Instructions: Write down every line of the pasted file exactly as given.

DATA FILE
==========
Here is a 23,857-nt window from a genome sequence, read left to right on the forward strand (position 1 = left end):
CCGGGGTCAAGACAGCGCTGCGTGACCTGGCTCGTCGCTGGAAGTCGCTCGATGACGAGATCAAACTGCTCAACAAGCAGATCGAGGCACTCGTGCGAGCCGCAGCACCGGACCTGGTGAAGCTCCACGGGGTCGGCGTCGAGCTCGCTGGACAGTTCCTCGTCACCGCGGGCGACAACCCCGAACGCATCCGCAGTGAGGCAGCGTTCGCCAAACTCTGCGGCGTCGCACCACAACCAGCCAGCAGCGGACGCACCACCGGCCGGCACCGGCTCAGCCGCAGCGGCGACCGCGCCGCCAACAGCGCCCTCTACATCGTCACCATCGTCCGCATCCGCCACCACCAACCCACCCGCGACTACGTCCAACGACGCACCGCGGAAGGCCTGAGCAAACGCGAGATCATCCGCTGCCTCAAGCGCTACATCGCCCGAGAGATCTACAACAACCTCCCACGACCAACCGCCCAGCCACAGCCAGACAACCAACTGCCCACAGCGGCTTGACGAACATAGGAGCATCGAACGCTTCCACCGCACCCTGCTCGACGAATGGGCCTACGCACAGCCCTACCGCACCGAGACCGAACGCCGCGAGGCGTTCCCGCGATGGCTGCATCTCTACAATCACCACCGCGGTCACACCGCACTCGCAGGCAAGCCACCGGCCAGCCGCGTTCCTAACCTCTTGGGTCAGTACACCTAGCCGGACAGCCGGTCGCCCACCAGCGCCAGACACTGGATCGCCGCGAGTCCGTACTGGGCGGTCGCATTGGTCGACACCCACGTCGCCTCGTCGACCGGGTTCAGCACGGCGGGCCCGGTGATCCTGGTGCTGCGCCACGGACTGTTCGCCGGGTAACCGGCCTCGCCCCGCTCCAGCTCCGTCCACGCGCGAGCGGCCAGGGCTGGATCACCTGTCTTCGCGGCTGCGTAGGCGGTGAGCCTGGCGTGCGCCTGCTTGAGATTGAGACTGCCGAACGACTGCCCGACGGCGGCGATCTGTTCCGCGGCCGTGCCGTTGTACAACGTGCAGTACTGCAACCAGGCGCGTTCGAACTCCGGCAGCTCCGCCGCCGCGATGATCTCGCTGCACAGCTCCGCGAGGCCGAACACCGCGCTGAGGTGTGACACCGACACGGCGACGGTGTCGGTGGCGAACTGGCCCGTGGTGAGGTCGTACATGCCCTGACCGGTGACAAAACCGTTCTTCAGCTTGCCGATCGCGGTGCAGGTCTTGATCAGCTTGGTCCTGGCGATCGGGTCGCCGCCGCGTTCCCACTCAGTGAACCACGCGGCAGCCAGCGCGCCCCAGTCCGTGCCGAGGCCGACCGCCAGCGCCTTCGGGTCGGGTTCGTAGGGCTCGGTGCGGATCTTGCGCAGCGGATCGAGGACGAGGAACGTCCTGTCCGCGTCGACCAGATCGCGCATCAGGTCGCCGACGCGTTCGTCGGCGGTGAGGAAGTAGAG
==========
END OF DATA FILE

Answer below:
Here is a 23,857-nt window from a genome sequence, read left to right on the forward strand (position 1 = left end):
CCGGGGTCAAGACAGCGCTGCGTGACCTGGCTCGTCGCTGGAAGTCGCTCGATGACGAGATCAAACTGCTCAACAAGCAGATCGAGGCACTCGTGCGAGCCGCAGCACCGGACCTGGTGAAGCTCCACGGGGTCGGCGTCGAGCTCGCTGGACAGTTCCTCGTCACCGCGGGCGACAACCCCGAACGCATCCGCAGTGAGGCAGCGTTCGCCAAACTCTGCGGCGTCGCACCACAACCAGCCAGCAGCGGACGCACCACCGGCCGGCACCGGCTCAGCCGCAGCGGCGACCGCGCCGCCAACAGCGCCCTCTACATCGTCACCATCGTCCGCATCCGCCACCACCAACCCACCCGCGACTACGTCCAACGACGCACCGCGGAAGGCCTGAGCAAACGCGAGATCATCCGCTGCCTCAAGCGCTACATCGCCCGAGAGATCTACAACAACCTCCCACGACCAACCGCCCAGCCACAGCCAGACAACCAACTGCCCACAGCGGCTTGACGAACATAGGAGCATCGAACGCTTCCACCGCACCCTGCTCGACGAATGGGCCTACGCACAGCCCTACCGCACCGAGACCGAACGCCGCGAGGCGTTCCCGCGATGGCTGCATCTCTACAATCACCACCGCGGTCACACCGCACTCGCAGGCAAGCCACCGGCCAGCCGCGTTCCTAACCTCTTGGGTCAGTACACCTAGCCGGACAGCCGGTCGCCCACCAGCGCCAGACACTGGATCGCCGCGAGTCCGTACTGGGCGGTCGCATTGGTCGACACCCACGTCGCCTCGTCGACCGGGTTCAGCACGGCGGGCCCGGTGATCCTGGTGCTGCGCCACGGACTGTTCGCCGGGTAACCGGCCTCGCCCCGCTCCAGCTCCGTCCACGCGCGAGCGGCCAGGGCTGGATCACCTGTCTTCGCGGCTGCGTAGGCGGTGAGCCTGGCGTGCGCCTGCTTGAGATTGAGACTGCCGAACGACTGCCCGACGGCGGCGATCTGTTCCGCGGCCGTGCCGTTGTACAACGTGCAGTACTGCAACCAGGCGCGTTCGAACTCCGGCAGCTCCGCCGCCGCGATGATCTCGCTGCACAGCTCCGCGAGGCCGAACACCGCGCTGAGGTGTGACACCGACACGGCGACGGTGTCGGTGGCGAACTGGCCCGTGGTGAGGTCGTACATGCCCTGACCGGTGACAAAACCGTTCTTCAGCTTGCCGATCGCGGTGCAGGTCTTGATCAGCTTGGTCCTGGCGATCGGGTCGCCGCCGCGTTCCCACTCAGTGAACCACGCGGCAGCCAGCGCGCCCCAGTCCGTGCCGAGGCCGACCGCCAGCGCCTTCGGGTCGGGTTCGTAGGGCTCGGTGCGGATCTTGCGCAGCGGATCGAGGACGAGGAACGTCCTGTCCGCGTCGACCAGATCGCGCATCAGGTCGCCGACGCGTTCGTCGGCGGTGAGGAAGTAGAG